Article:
What Makes a Great Hymn Tune?

Just like the title says. I love to think about what makes a great tune tick. When it comes to hymns, it’s especially cool.

Here is how I would describe a great hymn tune: A great hymn tune is one that sounds beautiful and interesting even when it’s presented simply and sung by a congregation of mostly average singers.

Now it’s your turn. What makes a great hymn tune?


10 thoughts on “What Makes a Great Hymn Tune?

  1. Janet B

    Ok, first of all – don’t diss the Bee Gees! 🙂

    As for your question…it really is a subjective thing, isn’t it? I’ve always loved harmony…so that part of a hymn has always been really important to me. Boring alto part = zzzzzzzz
    Marry great harmony with an interesting, beautiful lyric…and that’s a great hymn.

    1. The Bee Gees helped me keep my sanity on the first day of school, but I hope you would agree that they are hardly high art. 😀

      I think excellence is to at least some extent objective, so I’m not prepared to say this question is all subjective. However, great harmony implies that there is a great tune to harmonize with, so going back to our original question, that seems like a good criterion.

      We haven’t even ventured into the realm of lyrics yet!

      1. Saved Girl

        My sister is a nurse. Did you know that the Bee Gees “Stayin’ Alive” has the perfect beat and tempo for CPR compressions? 🙂

      2. Janet B

        We could have a whole ‘nother discussion about the Brothers Gibb. Like I said – harmony. 🙂

        Just to be clear: In order for a congregation to sing a hymn, it has to have lyrics. N’est pas?

        If you’re talking about just the music…I love instrumental hymns. But, it really depends on the arrangement.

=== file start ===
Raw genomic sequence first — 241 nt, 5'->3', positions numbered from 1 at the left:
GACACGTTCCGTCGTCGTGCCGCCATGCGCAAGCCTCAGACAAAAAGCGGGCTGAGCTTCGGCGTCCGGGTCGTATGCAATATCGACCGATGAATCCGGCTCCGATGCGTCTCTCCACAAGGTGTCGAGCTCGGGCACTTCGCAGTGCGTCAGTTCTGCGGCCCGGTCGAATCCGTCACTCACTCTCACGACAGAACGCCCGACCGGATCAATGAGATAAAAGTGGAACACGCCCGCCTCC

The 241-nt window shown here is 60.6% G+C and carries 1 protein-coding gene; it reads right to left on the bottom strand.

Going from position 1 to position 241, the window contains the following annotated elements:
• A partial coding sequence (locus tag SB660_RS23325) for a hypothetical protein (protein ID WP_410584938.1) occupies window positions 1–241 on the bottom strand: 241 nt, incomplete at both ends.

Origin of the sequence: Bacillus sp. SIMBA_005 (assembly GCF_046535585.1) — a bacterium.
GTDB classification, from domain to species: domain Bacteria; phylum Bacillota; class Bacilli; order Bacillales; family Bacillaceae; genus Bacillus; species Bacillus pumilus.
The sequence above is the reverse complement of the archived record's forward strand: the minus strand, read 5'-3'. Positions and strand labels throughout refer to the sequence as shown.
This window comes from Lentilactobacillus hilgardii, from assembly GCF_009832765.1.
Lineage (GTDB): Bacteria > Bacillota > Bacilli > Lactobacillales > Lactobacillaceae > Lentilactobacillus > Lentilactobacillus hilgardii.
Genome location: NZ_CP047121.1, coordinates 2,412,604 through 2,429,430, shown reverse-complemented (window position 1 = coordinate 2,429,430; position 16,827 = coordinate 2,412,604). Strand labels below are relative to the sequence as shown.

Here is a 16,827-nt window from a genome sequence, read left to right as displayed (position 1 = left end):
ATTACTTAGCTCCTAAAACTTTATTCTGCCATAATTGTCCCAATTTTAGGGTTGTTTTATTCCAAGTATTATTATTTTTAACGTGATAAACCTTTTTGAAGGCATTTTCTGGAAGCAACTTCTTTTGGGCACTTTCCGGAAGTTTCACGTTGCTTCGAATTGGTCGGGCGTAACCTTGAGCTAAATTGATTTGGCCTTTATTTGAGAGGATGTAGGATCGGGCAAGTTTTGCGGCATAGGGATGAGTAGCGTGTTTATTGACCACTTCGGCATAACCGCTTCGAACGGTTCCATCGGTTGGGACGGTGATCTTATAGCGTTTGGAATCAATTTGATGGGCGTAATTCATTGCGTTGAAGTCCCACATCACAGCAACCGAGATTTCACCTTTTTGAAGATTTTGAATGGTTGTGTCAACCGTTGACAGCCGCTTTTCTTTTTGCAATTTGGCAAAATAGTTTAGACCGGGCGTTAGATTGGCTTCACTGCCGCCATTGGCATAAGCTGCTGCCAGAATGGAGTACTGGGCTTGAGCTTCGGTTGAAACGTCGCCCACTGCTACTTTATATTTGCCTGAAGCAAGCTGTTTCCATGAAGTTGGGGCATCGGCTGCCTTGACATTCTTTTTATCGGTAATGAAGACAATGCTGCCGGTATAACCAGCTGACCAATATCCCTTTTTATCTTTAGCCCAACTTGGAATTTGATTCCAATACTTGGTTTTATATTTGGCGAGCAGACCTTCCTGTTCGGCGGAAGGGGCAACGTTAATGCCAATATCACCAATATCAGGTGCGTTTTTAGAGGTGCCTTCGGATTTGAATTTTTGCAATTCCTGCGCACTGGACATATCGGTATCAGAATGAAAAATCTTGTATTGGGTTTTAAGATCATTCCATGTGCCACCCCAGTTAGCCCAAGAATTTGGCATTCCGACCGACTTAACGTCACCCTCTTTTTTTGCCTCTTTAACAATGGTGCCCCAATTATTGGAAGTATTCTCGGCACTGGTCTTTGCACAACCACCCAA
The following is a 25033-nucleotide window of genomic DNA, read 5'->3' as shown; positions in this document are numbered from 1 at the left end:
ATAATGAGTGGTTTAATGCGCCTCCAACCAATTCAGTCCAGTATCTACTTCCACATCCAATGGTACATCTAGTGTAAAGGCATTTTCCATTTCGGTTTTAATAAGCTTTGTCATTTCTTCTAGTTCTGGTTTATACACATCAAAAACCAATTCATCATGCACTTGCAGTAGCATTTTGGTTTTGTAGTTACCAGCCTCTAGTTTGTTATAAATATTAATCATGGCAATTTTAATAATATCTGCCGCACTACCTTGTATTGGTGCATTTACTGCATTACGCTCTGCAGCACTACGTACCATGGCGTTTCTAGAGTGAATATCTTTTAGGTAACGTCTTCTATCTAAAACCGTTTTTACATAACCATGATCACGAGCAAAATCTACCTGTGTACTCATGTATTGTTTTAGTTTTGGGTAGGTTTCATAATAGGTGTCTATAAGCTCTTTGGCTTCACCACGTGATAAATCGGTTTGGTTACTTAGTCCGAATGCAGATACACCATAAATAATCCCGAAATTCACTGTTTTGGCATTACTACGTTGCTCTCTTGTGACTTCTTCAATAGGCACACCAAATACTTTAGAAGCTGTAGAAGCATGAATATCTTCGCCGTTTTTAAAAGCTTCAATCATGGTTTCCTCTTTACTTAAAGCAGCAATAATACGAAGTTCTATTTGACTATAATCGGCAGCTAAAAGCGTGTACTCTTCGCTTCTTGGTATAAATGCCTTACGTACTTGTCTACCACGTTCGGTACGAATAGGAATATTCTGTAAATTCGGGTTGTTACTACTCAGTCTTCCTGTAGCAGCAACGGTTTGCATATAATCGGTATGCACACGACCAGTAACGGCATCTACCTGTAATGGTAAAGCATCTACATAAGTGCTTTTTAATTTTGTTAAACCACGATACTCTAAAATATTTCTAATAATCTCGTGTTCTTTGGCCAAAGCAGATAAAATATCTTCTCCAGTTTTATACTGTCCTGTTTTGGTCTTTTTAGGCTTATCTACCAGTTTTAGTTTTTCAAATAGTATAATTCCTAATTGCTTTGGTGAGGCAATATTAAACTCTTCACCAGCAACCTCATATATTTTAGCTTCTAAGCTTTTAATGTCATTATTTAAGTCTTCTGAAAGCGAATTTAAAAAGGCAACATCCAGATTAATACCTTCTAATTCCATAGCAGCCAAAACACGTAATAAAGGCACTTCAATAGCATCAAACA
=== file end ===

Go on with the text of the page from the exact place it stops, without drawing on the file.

One hymn that keeps coming to mind in this discussion is Lord I’m Coming Home. It plods…it has strange timing (at least the way our congregation sang it!)…it just never did anything for me. However, I have heard some lovely arrangements of it since way back when, so maybe it’s all in how it’s treated?

      3. No Saved Girl, I didn’t know that. Hilarious.

        Janet, obviously we could have an even longer discussion about what makes a great hymn lyric! I was just trying to narrow the focus a bit, that’s all. 🙂

        That hymn doesn’t ring a bell, but if it really does sound plodding when sung with no “bells and whistles,” then I don’t think it can legitimately be called a great tune. The greatest tunes stand on their own feet.

      4. Janet B

        Check out the Tent Revival Homecoming cd/video – Michael Sykes sings it. (Tried to find it on YouTube for you – no luck.) Does a beautiful job with it…which was my point (maybe it depends on the treatment it’s given?).

  2. Saved Girl

    I like Dawn’s definition as well as yours. I would just add that it should be singable. Meaning, the average congregation should be able to sing it easily in tempo after hearing it played through once. Some songs just have strange beats and timing and the congregation doesn’t even have them down by the 4th verse. Those songs just don’t typically tend to make the “great” list. Just my two cents, having been in two churches that have the tendency to sing those types of songs half the time.

    1. Lydia

      Amen to that, about singability.

      It needs to be singable without being jingly and have harmonic progressions that are natural without being dull. A great hymn tune should have a definite telos. The congregation should be able to feel it going somewhere and leading them along, toward its high point and/or its resolution and conclusion. The tune should fall naturally into a limited number of lines or phrases, and those phrases should in turn fit naturally with rhymed and metered poetry. The tune should be short enough to be remembered without, ideally, being simply repetitious. It’s sometimes interesting to notice how many short, great hymn tunes there are out there.

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